Marquis Victor:  Well, I mean, everything I’m saying applies to my own life.  I think, you know, I think when you look at our lives as humans, you know, some of us have great privilege.  Some of us have a little privilege.  Some of us have no privilege at all, and I think, depending on your environment, how you’re raised, how you grow up, you either acknowledge that privilege and understand that you should be grateful for it, and find ways to leverage that privilege for yourself and for others.  And I think, on the other side of the spectrum, it’s that kind of, you know, ignorance towards your own privilege.  And for me, when I was growing up, I had some privileges, and I didn’t recognize them.  And those privileges got stripped away from me, and I found myself asking some questions that I didn’t ask, never asked myself before, when I was eighteen, nineteen years old, how did I end up in this place?  What am I doing?  What is the point of all this, you know, dealing for the first time in my life with some existential angst, and not just going through the motions of complacency, which I think a lot of people who have consistent privilege, they can do that, you know.  You just kind of go through the motions and don’t understand, you know, just how fortunate you are.  So when that was taken away from me, certain privileges, and I had to kind of just face survival for the first time in my life, creativity, which I suppressed largely in my high school years, which I truly believe, you know, slowed down my development as a human being, it reemerged in the form of poetry, and I started to ask these questions through poetry about myself, but then I put my mind and eyes towards the world around me in these communities.  In this particular time, I was in Providence, and I was looking around, and I was involved with some things that I hadn’t been privy to before, and I started asking why things were the way they were, and poetry was an avenue for me to ask those questions.  Fast forward, as I continued to build that foundation itself creatively, my best friend and art director at Elevated Thought, we were seniors in college.  Alex J. Bryan was creating this mural for his senior project in his brother’s rented out construction warehouse, and it was a huge panel mural.  One side of the mural was a picture of John Coltrane, and he was playing the saxophone, and these music notes are flowing in and out of a loose depiction of Lawrence.  You know, the city was dark.  It was gritty.  It was ominous, but there was glimmers of hope through shading and highlights in the background, and the music notes flowed to the other side of this mural.  There was a young woman, and she was crying, and one of the words formed the word, “Why?”  She was asking the questions, “Why is there so much sorrow in the city?  Why is it unceasing, never ending?”  And Alex asked me to come and write a spoken word piece.  At that time I was doing a spoken word circuit, and I was going to do the spoken word piece at his senior exhibit while he was presenting this mural.  And so we had some other friends in this warehouse, and we got into this conversation, you know.  Yeah.  Why is this the way it is?  Why is society the way it is, and started talking about history, then started to get a little existential.  And, you know, at that point I just put my head up, and I was like, well, look, we got art.  We got conversation.  We got poetry.  Maybe as seemingly insignificant as we are, maybe this is what we could, you know.  We could present these issues through art that we see in society, and if nobody has answers for them, maybe we come up with some solutions ourselves.  And I said, “This is Elevated Thought right here,” and it stuck.  And, you know, a couple of years down the line, I was getting my master’s degree.  Leslie and I had a partnership at the Anti-Defamation League at Boston.  They asked me to write a social justice curriculum.  At the time I was teaching at the school in Roxbury, and I had Alex come up.  And I was like, “Hey, man, I got this opportunity to do this art and social justice curriculum, and let’s do poetry street art.”  He came up, taught the kids history of street art.  In infused it with poetry.  They experimented.  They collaborated, and then they identified issues in the community, and they created with those issues as the foundation, and that was the start of our youth program right there.  That was in 2010, and that’s the same year we became a 501(c)(3) nonprofit organization.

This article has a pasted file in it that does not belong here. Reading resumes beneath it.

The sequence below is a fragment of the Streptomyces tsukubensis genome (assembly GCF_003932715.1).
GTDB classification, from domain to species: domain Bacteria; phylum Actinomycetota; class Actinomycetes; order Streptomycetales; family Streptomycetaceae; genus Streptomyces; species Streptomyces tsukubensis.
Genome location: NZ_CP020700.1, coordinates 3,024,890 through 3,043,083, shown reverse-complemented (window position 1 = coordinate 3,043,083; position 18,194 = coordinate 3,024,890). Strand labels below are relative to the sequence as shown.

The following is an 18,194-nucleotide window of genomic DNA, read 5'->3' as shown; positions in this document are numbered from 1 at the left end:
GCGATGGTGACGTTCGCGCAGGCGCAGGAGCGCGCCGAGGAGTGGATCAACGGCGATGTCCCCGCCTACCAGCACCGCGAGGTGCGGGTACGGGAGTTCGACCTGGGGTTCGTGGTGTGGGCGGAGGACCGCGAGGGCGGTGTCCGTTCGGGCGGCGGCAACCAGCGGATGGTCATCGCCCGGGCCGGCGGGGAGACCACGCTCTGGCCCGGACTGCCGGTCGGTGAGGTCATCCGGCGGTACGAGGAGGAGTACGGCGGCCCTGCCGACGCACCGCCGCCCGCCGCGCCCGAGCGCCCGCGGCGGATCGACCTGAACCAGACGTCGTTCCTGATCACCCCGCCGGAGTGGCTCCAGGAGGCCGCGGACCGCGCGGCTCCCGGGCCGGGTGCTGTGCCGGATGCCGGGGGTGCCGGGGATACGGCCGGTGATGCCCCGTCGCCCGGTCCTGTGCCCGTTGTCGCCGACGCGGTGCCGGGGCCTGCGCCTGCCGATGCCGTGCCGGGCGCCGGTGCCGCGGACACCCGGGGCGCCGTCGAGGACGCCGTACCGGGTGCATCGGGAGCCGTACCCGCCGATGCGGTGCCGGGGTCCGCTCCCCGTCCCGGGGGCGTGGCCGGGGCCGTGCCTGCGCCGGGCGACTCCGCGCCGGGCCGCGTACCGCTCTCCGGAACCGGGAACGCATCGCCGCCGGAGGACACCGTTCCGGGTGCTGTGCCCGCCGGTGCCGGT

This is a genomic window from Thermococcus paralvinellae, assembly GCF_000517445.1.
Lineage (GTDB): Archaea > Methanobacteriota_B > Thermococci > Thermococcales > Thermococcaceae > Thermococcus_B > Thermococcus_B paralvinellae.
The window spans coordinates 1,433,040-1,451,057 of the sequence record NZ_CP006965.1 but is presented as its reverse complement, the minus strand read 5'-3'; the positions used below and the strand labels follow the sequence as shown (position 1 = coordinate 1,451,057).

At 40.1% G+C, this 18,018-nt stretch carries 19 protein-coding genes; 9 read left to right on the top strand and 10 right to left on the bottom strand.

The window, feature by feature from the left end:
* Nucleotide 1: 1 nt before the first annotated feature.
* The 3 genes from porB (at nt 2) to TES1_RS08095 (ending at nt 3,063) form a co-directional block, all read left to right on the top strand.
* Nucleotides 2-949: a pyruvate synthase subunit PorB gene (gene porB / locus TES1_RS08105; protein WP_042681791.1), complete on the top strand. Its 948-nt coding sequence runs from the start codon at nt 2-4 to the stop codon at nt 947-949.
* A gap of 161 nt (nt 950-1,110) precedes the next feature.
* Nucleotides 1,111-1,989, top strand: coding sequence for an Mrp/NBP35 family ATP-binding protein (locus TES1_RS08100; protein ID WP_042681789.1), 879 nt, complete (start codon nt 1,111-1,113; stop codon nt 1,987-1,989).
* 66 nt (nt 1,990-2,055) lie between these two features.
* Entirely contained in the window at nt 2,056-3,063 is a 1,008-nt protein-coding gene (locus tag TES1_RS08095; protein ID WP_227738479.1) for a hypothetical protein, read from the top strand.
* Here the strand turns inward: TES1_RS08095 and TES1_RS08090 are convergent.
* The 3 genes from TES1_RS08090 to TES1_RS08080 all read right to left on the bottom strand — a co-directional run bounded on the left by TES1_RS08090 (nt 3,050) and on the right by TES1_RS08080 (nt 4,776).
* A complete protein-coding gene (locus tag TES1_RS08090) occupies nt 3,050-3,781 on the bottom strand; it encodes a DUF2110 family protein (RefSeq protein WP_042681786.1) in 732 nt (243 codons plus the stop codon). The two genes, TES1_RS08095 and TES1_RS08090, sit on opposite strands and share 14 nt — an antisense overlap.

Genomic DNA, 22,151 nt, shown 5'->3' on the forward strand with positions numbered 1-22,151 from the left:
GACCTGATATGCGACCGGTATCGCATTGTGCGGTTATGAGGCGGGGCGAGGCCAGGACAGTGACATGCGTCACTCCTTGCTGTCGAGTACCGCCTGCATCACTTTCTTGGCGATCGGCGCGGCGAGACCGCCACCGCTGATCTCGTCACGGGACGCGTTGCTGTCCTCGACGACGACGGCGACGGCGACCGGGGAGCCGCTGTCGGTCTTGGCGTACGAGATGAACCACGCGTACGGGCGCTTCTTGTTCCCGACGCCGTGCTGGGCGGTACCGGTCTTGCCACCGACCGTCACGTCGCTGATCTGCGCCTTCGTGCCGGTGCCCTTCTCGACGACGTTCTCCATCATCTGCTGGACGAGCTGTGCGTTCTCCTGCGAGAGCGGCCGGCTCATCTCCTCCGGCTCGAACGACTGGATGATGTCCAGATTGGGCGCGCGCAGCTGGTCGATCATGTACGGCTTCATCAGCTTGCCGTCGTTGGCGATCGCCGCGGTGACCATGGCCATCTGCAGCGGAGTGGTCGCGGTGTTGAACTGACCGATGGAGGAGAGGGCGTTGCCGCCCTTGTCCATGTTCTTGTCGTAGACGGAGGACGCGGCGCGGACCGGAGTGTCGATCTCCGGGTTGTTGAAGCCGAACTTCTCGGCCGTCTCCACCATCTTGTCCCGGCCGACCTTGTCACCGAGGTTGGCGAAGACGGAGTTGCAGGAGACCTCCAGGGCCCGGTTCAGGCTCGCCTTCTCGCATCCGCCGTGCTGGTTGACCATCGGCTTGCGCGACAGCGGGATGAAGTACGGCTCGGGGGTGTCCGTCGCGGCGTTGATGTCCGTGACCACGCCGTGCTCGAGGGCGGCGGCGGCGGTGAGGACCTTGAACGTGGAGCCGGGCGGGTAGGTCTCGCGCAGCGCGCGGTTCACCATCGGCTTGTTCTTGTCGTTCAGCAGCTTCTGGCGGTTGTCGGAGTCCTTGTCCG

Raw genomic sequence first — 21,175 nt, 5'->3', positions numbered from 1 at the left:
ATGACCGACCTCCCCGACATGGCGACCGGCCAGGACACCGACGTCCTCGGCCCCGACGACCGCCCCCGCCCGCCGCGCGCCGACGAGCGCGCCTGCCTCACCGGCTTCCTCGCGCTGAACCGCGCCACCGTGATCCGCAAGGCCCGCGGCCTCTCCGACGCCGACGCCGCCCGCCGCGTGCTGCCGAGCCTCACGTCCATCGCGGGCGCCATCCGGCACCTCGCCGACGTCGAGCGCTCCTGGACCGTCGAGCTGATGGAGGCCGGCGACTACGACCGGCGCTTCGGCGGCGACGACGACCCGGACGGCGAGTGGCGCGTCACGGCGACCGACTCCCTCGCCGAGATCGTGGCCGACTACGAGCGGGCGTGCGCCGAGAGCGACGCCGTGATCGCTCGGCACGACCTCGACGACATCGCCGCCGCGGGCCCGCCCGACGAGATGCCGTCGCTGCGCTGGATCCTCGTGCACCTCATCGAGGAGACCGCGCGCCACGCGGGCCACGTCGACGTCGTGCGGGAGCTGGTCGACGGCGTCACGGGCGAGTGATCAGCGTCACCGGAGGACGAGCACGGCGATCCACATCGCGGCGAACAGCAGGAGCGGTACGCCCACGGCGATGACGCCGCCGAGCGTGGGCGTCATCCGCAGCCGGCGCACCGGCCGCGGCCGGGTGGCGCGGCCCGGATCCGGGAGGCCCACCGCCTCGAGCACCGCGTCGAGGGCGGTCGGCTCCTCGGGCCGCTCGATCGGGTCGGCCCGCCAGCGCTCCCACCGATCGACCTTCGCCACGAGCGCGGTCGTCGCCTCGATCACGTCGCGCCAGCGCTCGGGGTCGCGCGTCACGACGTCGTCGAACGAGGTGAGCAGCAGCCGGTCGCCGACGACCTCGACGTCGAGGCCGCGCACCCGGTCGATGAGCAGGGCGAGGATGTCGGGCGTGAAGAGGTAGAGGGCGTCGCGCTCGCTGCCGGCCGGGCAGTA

Anita Walker:  And so you went to Lawrence with your program.